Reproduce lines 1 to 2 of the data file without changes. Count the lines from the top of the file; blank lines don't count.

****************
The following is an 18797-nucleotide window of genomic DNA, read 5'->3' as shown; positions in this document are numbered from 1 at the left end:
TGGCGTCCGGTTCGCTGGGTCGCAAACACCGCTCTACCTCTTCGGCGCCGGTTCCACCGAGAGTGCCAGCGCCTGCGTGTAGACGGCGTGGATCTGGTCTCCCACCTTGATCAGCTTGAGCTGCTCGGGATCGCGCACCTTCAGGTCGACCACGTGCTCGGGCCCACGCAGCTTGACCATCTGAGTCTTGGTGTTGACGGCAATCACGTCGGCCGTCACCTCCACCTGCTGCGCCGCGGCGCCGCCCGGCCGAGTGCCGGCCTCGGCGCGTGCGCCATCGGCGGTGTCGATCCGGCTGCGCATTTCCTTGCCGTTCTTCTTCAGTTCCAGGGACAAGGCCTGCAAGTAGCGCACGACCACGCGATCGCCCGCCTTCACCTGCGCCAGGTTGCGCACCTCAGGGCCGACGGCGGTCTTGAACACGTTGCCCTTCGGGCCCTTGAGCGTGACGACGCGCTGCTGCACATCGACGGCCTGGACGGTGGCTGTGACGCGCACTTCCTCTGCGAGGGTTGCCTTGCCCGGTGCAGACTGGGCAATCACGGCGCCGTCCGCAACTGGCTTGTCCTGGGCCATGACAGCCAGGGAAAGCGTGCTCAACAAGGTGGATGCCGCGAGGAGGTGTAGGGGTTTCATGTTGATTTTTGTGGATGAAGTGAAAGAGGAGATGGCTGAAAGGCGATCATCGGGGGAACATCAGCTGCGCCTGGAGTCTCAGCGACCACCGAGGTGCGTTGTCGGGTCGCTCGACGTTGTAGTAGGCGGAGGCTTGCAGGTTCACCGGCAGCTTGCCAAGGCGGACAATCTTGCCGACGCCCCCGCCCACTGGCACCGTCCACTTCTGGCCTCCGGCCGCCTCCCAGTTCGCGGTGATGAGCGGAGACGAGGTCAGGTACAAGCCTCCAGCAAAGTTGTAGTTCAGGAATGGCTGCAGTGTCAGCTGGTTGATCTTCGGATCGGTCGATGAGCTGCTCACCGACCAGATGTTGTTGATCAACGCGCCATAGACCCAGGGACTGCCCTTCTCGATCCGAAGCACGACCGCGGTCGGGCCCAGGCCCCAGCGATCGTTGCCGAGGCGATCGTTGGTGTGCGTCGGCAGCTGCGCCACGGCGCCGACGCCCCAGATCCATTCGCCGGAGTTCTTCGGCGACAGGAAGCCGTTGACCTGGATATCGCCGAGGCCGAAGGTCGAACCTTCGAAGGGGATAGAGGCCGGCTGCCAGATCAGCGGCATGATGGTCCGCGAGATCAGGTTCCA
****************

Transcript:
The following is an 18797-nucleotide window of genomic DNA, read 5'->3' as shown; positions in this document are numbered from 1 at the left end:
TGGCGTCCGGTTCGCTGGGTCGCAAACACCGCTCTACCTCTTCGGCGCCGGTTCCACCGAGAGTGCCAGCGCCTGCGTGTAGACGGCGTGGATCTGGTCTCCCACCTTGATCAGCTTGAGCTGCTCGGGATCGCGCACCTTCAGGTCGACCACGTGCTCGGGCCCACGCAGCTTGACCATCTGAGTCTTGGTGTTGACGGCAATCACGTCGGCCGTCACCTCCACCTGCTGCGCCGCGGCGCCGCCCGGCCGAGTGCCGGCCTCGGCGCGTGCGCCATCGGCGGTGTCGATCCGGCTGCGCATTTCCTTGCCGTTCTTCTTCAGTTCCAGGGACAAGGCCTGCAAGTAGCGCACGACCACGCGATCGCCCGCCTTCACCTGCGCCAGGTTGCGCACCTCAGGGCCGACGGCGGTCTTGAACACGTTGCCCTTCGGGCCCTTGAGCGTGACGACGCGCTGCTGCACATCGACGGCCTGGACGGTGGCTGTGACGCGCACTTCCTCTGCGAGGGTTGCCTTGCCCGGTGCAGACTGGGCAATCACGGCGCCGTCCGCAACTGGCTTGTCCTGGGCCATGACAGCCAGGGAAAGCGTGCTCAACAAGGTGGATGCCGCGAGGAGGTGTAGGGGTTTCATGTTGATTTTTGTGGATGAAGTGAAAGAGGAGATGGCTGAAAGGCGATCATCGGGGGAACATCAGCTGCGCCTGGAGTCTCAGCGACCACCGAGGTGCGTTGTCGGGTCGCTCGACGTTGTAGTAGGCGGAGGCTTGCAGGTTCACCGGCAGCTTGCCAAGGCGGACAATCTTGCCGACGCCCCCGCCCACTGGCACCGTCCACTTCTGGCCTCCGGCCGCCTCCCAGTTCGCGGTGATGAGCGGAGACGAGGTCAGGTACAAGCCTCCAGCAAAGTTGTAGTTCAGGAATGGCTGCAGTGTCAGCTGGTTGATCTTCGGATCGGTCGATGAGCTGCTCACCGACCAGATGTTGTTGATCAACGCGCCATAGACCCAGGGACTGCCCTTCTCGATCCGAAGCACGACCGCGGTCGGGCCCAGGCCCCAGCGATCGTTGCCGAGGCGATCGTTGGTGTGCGTCGGCAGCTGCGCCACGGCGCCGACGCCCCAGATCCATTCGCCGGAGTTCTTCGGCGACAGGAAGCCGTTGACCTGGATATCGCCGAGGCCGAAGGTCGAACCTTCGAAGGGGATAGAGGCCGGCTGCCAGATCAGCGGCATGATGGTCCGCGAGATCAGGTTCCA